I hear too many skeptics and atheists cite this passage
foolishly thinking it somehow counters religious claims or the
existence of God. There are several reasons this is incorrect, but first let me counter with my own little story, custom-tailored to address Mr. Sagan's area of expertise: Astronomy.

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On Falsifiability: What Exactly Is Pseudoscience Anyways?

Posted in Logic, Philosophy, Science on  | 5 minutes | No Comments →

It's pretty simple to assume what pseudoscience means, right? "Pseudo" means fake, and "science" means, well…science. I didn't need to consult a dictionary for that. I decided to obtain a working definition of the word pseudoscience because upon going to use it, I realized I had only my personal interpretation of the word to draw upon, which I wanted to assure was correct and not skewed.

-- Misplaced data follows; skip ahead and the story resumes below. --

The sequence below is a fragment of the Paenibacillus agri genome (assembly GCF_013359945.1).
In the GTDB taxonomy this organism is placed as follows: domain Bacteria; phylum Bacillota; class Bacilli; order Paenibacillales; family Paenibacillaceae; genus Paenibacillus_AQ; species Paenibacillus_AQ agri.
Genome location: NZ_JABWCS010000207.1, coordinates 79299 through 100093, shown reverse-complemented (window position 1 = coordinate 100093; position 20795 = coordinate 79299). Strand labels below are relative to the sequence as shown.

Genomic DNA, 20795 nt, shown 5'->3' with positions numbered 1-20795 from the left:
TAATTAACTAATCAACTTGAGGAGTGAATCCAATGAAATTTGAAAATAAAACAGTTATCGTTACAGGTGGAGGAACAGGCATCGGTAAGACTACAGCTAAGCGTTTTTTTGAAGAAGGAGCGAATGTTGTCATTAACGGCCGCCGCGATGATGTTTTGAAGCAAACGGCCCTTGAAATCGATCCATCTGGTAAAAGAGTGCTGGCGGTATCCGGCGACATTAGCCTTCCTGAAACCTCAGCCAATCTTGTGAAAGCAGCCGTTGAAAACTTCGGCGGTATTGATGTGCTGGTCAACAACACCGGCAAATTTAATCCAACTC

I will say that in the argument over pseudoscience, all roads lead to falsifiability. In general, any statement can fall into three categories:    

1. A statement which is falsifiable, but has not yet been falsified;    
2. A statement which is falsifiable, and has been shown to be false;    
3. A statement which is not falsifiable.

Put simply, unfalsifiable statements or falsifiable statements that have been proven false are not scientific statements. For this reason, I currently don't think that creationism or intelligent design qualify as scientific ideas. There might be an isolated component in any form of either idea that is falsifiable, however. For example, the various forms of the moon-dust argument.